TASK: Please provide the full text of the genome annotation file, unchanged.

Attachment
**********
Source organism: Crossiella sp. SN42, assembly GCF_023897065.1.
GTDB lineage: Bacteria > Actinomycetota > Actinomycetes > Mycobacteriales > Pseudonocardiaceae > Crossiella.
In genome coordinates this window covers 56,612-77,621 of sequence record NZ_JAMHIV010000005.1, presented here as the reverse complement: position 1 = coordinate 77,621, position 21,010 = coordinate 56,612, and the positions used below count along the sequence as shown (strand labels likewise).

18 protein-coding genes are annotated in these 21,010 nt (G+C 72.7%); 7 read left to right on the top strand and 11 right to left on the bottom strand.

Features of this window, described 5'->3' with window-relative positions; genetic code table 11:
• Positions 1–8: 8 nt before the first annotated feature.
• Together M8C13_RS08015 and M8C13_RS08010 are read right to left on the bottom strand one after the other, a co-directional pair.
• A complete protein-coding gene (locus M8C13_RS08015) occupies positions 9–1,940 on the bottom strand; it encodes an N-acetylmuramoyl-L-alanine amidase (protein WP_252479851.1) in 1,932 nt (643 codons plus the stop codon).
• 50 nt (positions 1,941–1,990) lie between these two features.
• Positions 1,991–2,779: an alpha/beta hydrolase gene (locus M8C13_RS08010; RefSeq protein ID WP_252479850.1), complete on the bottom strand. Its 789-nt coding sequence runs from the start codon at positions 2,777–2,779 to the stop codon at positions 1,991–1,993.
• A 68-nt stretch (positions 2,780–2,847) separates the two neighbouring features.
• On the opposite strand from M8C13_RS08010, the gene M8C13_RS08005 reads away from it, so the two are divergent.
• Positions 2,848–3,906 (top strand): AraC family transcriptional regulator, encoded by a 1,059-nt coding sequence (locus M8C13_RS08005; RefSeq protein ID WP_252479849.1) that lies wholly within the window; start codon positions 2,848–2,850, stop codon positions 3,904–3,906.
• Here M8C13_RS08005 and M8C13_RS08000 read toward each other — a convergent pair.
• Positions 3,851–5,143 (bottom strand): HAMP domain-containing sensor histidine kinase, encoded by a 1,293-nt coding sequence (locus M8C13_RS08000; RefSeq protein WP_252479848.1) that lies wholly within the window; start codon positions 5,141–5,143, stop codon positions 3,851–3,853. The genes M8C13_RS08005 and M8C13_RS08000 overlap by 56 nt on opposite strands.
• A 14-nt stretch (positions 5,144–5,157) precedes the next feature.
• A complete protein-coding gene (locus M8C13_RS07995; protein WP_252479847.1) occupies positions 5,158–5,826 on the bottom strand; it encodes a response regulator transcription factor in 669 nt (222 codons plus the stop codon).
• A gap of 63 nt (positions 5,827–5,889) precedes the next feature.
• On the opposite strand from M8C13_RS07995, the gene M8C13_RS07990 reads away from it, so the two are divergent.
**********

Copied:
Source organism: Crossiella sp. SN42, assembly GCF_023897065.1.
GTDB lineage: Bacteria > Actinomycetota > Actinomycetes > Mycobacteriales > Pseudonocardiaceae > Crossiella.
In genome coordinates this window covers 56,612-77,621 of sequence record NZ_JAMHIV010000005.1, presented here as the reverse complement: position 1 = coordinate 77,621, position 21,010 = coordinate 56,612, and the positions used below count along the sequence as shown (strand labels likewise).

18 protein-coding genes are annotated in these 21,010 nt (G+C 72.7%); 7 read left to right on the top strand and 11 right to left on the bottom strand.

Features of this window, described 5'->3' with window-relative positions; genetic code table 11:
• Positions 1–8: 8 nt before the first annotated feature.
• Together M8C13_RS08015 and M8C13_RS08010 are read right to left on the bottom strand one after the other, a co-directional pair.
• A complete protein-coding gene (locus M8C13_RS08015) occupies positions 9–1,940 on the bottom strand; it encodes an N-acetylmuramoyl-L-alanine amidase (protein WP_252479851.1) in 1,932 nt (643 codons plus the stop codon).
• 50 nt (positions 1,941–1,990) lie between these two features.
• Positions 1,991–2,779: an alpha/beta hydrolase gene (locus M8C13_RS08010; RefSeq protein ID WP_252479850.1), complete on the bottom strand. Its 789-nt coding sequence runs from the start codon at positions 2,777–2,779 to the stop codon at positions 1,991–1,993.
• A 68-nt stretch (positions 2,780–2,847) separates the two neighbouring features.
• On the opposite strand from M8C13_RS08010, the gene M8C13_RS08005 reads away from it, so the two are divergent.
• Positions 2,848–3,906 (top strand): AraC family transcriptional regulator, encoded by a 1,059-nt coding sequence (locus M8C13_RS08005; RefSeq protein ID WP_252479849.1) that lies wholly within the window; start codon positions 2,848–2,850, stop codon positions 3,904–3,906.
• Here M8C13_RS08005 and M8C13_RS08000 read toward each other — a convergent pair.
• Positions 3,851–5,143 (bottom strand): HAMP domain-containing sensor histidine kinase, encoded by a 1,293-nt coding sequence (locus M8C13_RS08000; RefSeq protein WP_252479848.1) that lies wholly within the window; start codon positions 5,141–5,143, stop codon positions 3,851–3,853. The genes M8C13_RS08005 and M8C13_RS08000 overlap by 56 nt on opposite strands.
• A 14-nt stretch (positions 5,144–5,157) precedes the next feature.
• A complete protein-coding gene (locus M8C13_RS07995; protein WP_252479847.1) occupies positions 5,158–5,826 on the bottom strand; it encodes a response regulator transcription factor in 669 nt (222 codons plus the stop codon).
• A gap of 63 nt (positions 5,827–5,889) precedes the next feature.
• On the opposite strand from M8C13_RS07995, the gene M8C13_RS07990 reads away from it, so the two are divergent.